Sunday, August 28, 2016

Appulse Day!

Finally! Appulse Day has come and passed! You won't have to sit thru another blog post about the upcoming conjunction in the west till the next one rolls around! From Arizona it was great - not a cloud in the sky for much of the day - the monsoons are winding down, the temps have dropped below 100F and all is right with the world!

Besides visiting sis-in-law Maj, our friend Donna came down for the weekend from Phoenix, so left them instructions for viewing from our cul-de-sac and left Melinda in their capable hands to go observe the western horizon. Kitt Peak's profile has served as backdrop for a number of photo projects, from Solstice Sunsets to other conjunctions over one of the largest collections of professional observatories. The conjunction occurred almost due west, so found a spot about .6 miles south of milepost 37 on the Sasabe road for the perfect alignment. I arrived with a brilliant sun still up and it was uncomfortably warm till it sank below the level of the Coyote Mountains. The view at left shows sunlight streaming between the 4 mile separation of Coyote and Quinlan Mountains where Kitt Peak is located. Clear with a little haze in the air - visible when lit by that brilliant sun.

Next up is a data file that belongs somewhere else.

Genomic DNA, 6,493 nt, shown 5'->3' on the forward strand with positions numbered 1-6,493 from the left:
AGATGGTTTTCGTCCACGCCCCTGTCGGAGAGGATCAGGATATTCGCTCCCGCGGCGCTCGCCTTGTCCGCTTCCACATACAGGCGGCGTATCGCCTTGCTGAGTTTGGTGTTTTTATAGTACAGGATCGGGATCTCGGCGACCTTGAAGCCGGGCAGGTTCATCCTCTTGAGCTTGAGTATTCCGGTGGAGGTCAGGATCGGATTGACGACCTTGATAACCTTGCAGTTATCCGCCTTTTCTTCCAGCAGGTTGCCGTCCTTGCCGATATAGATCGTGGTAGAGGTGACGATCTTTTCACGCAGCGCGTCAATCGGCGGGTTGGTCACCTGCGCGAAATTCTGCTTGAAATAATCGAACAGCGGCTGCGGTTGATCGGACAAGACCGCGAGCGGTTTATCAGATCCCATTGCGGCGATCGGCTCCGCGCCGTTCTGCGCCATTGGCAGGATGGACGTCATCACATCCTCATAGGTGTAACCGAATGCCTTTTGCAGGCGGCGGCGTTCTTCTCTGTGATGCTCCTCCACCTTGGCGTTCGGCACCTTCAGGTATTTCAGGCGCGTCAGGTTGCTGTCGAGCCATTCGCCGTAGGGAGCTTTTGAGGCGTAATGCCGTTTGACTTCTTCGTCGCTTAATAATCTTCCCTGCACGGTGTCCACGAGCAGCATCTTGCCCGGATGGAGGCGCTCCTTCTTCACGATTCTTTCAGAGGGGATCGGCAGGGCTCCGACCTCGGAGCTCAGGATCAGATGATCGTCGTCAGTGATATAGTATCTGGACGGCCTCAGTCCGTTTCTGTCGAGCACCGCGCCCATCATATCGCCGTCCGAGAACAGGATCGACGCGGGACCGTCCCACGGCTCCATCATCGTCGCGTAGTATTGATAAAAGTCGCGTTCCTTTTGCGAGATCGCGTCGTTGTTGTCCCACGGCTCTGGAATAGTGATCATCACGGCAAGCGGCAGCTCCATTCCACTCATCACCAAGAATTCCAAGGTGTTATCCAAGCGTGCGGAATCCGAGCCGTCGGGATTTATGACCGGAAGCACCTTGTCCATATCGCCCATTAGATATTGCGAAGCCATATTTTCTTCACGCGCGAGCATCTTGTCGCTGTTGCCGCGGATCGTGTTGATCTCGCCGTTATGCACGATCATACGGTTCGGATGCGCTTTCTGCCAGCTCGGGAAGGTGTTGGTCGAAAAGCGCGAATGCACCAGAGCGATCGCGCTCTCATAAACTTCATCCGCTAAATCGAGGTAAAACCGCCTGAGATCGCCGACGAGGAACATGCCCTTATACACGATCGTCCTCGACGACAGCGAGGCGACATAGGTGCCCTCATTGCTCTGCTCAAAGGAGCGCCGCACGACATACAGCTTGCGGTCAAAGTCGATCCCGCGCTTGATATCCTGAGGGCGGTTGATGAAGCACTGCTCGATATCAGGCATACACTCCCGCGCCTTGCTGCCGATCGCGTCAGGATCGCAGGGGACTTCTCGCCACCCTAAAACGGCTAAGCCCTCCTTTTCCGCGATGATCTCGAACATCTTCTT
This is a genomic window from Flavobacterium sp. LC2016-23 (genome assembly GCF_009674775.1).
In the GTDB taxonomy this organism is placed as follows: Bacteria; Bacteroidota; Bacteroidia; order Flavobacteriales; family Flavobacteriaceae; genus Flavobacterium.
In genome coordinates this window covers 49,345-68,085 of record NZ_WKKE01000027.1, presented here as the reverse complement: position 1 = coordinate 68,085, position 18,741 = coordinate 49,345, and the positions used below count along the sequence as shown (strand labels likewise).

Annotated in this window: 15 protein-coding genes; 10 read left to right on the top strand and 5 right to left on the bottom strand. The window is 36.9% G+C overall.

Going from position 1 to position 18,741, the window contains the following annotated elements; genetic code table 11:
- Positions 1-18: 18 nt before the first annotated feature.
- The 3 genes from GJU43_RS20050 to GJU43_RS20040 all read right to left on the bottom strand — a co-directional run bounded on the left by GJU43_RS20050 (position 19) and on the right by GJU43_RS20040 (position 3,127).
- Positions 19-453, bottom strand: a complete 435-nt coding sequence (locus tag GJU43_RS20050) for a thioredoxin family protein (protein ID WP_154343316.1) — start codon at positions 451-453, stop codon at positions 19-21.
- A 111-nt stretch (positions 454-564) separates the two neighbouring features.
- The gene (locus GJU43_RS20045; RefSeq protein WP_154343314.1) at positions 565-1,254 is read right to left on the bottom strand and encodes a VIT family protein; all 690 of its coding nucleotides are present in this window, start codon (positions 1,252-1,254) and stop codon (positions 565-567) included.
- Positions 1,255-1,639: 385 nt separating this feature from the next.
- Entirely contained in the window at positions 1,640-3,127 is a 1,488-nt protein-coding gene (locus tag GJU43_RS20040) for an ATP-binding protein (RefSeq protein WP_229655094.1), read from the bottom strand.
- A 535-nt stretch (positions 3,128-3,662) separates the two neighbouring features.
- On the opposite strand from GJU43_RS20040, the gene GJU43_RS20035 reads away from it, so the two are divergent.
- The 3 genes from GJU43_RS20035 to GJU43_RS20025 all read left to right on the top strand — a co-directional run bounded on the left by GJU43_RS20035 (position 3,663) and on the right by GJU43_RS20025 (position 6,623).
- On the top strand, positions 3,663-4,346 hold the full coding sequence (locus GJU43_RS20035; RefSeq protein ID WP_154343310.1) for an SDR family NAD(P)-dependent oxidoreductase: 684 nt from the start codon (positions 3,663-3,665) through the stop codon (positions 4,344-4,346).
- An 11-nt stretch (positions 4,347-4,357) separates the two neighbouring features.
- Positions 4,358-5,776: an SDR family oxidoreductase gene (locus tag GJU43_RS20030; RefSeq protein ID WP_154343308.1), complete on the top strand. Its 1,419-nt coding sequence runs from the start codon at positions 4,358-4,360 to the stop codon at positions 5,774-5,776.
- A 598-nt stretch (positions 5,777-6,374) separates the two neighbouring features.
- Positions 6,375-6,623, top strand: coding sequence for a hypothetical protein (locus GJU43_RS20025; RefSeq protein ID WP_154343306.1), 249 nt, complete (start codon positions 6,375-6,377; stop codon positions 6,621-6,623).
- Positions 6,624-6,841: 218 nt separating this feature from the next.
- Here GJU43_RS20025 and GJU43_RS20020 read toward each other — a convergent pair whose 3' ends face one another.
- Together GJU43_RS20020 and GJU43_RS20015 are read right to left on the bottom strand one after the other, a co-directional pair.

Well before the real sunset, I was anticipating trying to get a close-up view of the planets. I used the same setup put together to image the International Space Station earlier in the year - I used the XSi camera (APS sensor) with the TEC 140 along with a 2X Barlow to get a nice image scale with a minimum of blurring. While the combo worked for some images of the planets, moons and Observatory profile, I was afraid the twilight would be too dark at F/14 for video, so only used it for some images well before the planet-set. Shown here at left is the result of a 3-image stack to increase the signal for 1/2 second exposures. I didn't track, so exposures of the ultra-long focal length (at least about 2 meters) had to be under that magic number to prevent blurring from Earth's rotation to be objectionable... Still, I'm thinking the distortions of the atmosphere at low elevations were the major contributions of any unsharpness. Also visible is the atmospheric dispersion from the ocean of air overhead. At low elevations, due to the curvature of the earth the atmosphere acts like a prism dispersing light into a rainbow. Note the planets have a reddish lower limb and a blue-green upper edge caused by this effect. At right is a labeled version of the same image with the moons of Jupiter identified...